Is there a rose that blooms all year?


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Is there a rose that blooms all year or do they have to go to sleep every once in a while? My mom has five rose plants in her yard and for the most part of the year they look like dead sticks protuding from the ground. Can the plants be taken inside and let them bloom all year long?
 
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Karen, I am sure this could be done if you have temperature control and lighting control. My friend in Canada is experimenting with this at the moment. He just reported back to me saying all the leaves are intact but there are no new buds coming up at the moment. I will let you know how his experiment goes.
My friend's ( where I live) roses bloom all year through.. but the weather here is bearable in winter.. never gets too cold.
 
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I know this is an old thread, but plants generally require dormant periods. If you live in a mild climate you could see blooms for longer than most who experience real winter, but unless your mom was growing miniature roses, those bushes are best left outside to go through their natural cycle.

@claudine, do your miniatures bloom year round? What about you @Tommyotommy?
 
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No. As far as I know, all roses need to go dormant in winter, otherwise they die.
I always move my miniatures to the coldest room in my house around November, when their leaves turn yellow.
 

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I always thought a plant need a dormant time to sleep and get ready for their growing time.
 
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Although a lot does depend on location - climatic conditions as well as the type of of rose - yes there are ever-bloom or continuous bloom roses that will bloom for 12 months of the year - providing that they get plenty of sun, water and regular fertilizer and in particular hybrid tea roses - as there are many varieties that are known to bloom year round when grown in hardiness zones 5 to 9.

In fact even though I live in an area that is somewhere between zones 8 and 9 and we do often experience winters where the temperatures can drop to around somewhere between -12C to -15C - the majority of my roses flower continuously throughout the year without a break :)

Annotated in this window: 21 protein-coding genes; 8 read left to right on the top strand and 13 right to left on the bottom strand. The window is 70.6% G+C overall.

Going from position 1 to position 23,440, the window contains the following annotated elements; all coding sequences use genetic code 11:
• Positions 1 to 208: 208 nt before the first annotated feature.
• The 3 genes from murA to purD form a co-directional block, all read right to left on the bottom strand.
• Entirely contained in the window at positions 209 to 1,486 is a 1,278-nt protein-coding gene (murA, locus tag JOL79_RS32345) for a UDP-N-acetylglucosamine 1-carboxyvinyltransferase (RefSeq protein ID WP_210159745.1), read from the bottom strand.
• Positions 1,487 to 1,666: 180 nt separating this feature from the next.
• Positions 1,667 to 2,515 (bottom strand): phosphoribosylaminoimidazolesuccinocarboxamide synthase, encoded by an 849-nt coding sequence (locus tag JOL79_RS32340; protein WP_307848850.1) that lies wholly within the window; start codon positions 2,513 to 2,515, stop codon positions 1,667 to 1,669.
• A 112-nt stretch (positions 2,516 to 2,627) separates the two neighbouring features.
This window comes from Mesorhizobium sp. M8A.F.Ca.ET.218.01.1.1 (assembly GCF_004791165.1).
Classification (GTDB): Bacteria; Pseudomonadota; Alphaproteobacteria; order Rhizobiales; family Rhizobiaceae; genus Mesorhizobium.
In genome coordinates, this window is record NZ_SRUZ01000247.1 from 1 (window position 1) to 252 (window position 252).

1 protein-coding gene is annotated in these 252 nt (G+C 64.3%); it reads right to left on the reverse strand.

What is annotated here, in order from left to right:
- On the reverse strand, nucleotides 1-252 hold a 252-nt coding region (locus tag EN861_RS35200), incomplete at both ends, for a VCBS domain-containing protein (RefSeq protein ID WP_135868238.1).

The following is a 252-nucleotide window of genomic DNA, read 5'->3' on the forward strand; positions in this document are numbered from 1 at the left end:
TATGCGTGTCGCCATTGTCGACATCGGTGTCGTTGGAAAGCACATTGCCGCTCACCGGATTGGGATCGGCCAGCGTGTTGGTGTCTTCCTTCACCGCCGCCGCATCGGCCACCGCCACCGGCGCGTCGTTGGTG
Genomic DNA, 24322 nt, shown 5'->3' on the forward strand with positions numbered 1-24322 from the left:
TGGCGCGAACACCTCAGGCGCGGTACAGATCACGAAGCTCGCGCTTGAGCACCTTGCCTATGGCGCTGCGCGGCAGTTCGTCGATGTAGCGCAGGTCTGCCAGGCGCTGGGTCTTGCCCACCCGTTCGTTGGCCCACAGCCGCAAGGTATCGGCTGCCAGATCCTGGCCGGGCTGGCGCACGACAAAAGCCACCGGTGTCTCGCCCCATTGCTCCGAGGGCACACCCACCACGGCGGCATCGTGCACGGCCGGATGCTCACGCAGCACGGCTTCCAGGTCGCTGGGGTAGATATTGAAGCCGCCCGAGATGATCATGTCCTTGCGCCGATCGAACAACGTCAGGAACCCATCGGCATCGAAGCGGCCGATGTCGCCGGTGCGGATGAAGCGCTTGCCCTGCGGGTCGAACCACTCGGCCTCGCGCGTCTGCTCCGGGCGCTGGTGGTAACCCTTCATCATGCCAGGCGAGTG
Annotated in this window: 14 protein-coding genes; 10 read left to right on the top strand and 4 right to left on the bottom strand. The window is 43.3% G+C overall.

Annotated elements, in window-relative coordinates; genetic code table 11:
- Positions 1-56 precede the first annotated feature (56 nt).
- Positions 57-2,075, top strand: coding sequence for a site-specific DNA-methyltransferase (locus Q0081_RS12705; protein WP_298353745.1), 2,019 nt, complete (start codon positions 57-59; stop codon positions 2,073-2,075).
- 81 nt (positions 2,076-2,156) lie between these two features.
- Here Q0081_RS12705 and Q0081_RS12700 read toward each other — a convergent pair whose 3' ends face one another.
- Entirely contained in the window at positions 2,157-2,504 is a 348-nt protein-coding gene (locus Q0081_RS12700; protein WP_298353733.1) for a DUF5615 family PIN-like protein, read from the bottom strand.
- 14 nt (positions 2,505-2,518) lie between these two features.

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In fact even though I live in an area that is somewhere between zones 8 and 9 and we do often experience winters where the temperatures can drop to around somewhere between -12C to -15C - the majority of my roses flower continuously throughout the year without a break :)
That's interesting, @gata montes. I have never paid attention to if or when roses stop blooming here. The winters are not that harsh and the few times it has snowed, I've noticed it settling on plants like camelias, but I don't recall noticing what was happening with roses.
 
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No. As far as I know, all roses need to go dormant in winter, otherwise they die.
I always move my miniatures to the coldest room in my house around November, when their leaves turn yellow.
Although a lot does depend on location - climatic conditions as well as the type of of rose - yes there are ever-bloom or continuous bloom roses that will bloom for 12 months of the year - providing that they get plenty of sun, water and regular fertilizer and in particular hybrid tea roses - as there are many varieties that are known to bloom year round when grown in hardiness zones 5 to 9.

In fact even though I live in an area that is somewhere between zones 8 and 9 and we do often experience winters where the temperatures can drop to around somewhere between -12C to -15C - the majority of my roses flower continuously throughout the year without a break :)
 
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The antique rose, Duchess does bloom all year, has large pink blooms, makes a very big bush and never needs to be pruned. This rose came from China to England and in 1851 was brought to USA by a rose loving relative of min. Cuttings root easily in late winter or early spring. I use the potato method and usually have very good success
 

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Beauty blooms in the garden as well as the heart.
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Yes I believe rose like a dorment stage...My "A whiter shade of pale" hybrid which doesn't get diseases....flowers early and carries on till November when it finally finished and is a delight 24 petal rose and the scent is beautiful in the summer and stands at a nice height of 4ft.


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Nathaniel, I think your rose was a root stock, not meant to flower but to provide a hardy root system for a weaker but beautiful grafted rose. Many modern roses are grafted, and the old roses, which were very sturdy, are used as the root. Did your roses have a "bump" about two inches above the soil level? If so, they were grafted, and root stock is my best guess.
 
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Nathaniel, I think your rose was a root stock, not meant to flower but to provide a hardy root system for a weaker but beautiful grafted rose. Many modern roses are grafted, and the old roses, which were very sturdy, are used as the root. Did your roses have a "bump" about two inches above the soil level? If so, they were grafted, and root stock is my best guess.
Yes, my rose was grafted with a tape.
 

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